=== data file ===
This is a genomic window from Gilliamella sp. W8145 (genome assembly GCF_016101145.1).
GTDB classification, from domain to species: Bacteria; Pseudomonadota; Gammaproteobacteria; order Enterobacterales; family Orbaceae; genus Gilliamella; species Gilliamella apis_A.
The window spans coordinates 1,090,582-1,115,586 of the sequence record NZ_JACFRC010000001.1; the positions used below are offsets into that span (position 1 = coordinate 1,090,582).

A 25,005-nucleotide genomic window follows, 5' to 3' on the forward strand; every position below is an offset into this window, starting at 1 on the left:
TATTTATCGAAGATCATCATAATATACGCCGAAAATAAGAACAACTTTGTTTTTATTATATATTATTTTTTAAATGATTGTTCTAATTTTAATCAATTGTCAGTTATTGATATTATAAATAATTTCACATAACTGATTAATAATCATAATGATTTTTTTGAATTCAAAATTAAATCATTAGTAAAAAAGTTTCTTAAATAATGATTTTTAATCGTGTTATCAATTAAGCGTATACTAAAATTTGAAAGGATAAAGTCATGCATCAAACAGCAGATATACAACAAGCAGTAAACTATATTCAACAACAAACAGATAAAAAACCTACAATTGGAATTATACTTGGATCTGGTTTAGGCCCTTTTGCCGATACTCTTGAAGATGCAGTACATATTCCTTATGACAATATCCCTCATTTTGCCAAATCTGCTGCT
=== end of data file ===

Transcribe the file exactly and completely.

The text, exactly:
This is a genomic window from Gilliamella sp. W8145 (genome assembly GCF_016101145.1).
GTDB classification, from domain to species: Bacteria; Pseudomonadota; Gammaproteobacteria; order Enterobacterales; family Orbaceae; genus Gilliamella; species Gilliamella apis_A.
The window spans coordinates 1,090,582-1,115,586 of the sequence record NZ_JACFRC010000001.1; the positions used below are offsets into that span (position 1 = coordinate 1,090,582).

A 25,005-nucleotide genomic window follows, 5' to 3' on the forward strand; every position below is an offset into this window, starting at 1 on the left:
TATTTATCGAAGATCATCATAATATACGCCGAAAATAAGAACAACTTTGTTTTTATTATATATTATTTTTTAAATGATTGTTCTAATTTTAATCAATTGTCAGTTATTGATATTATAAATAATTTCACATAACTGATTAATAATCATAATGATTTTTTTGAATTCAAAATTAAATCATTAGTAAAAAAGTTTCTTAAATAATGATTTTTAATCGTGTTATCAATTAAGCGTATACTAAAATTTGAAAGGATAAAGTCATGCATCAAACAGCAGATATACAACAAGCAGTAAACTATATTCAACAACAAACAGATAAAAAACCTACAATTGGAATTATACTTGGATCTGGTTTAGGCCCTTTTGCCGATACTCTTGAAGATGCAGTACATATTCCTTATGACAATATCCCTCATTTTGCCAAATCTGCTGCT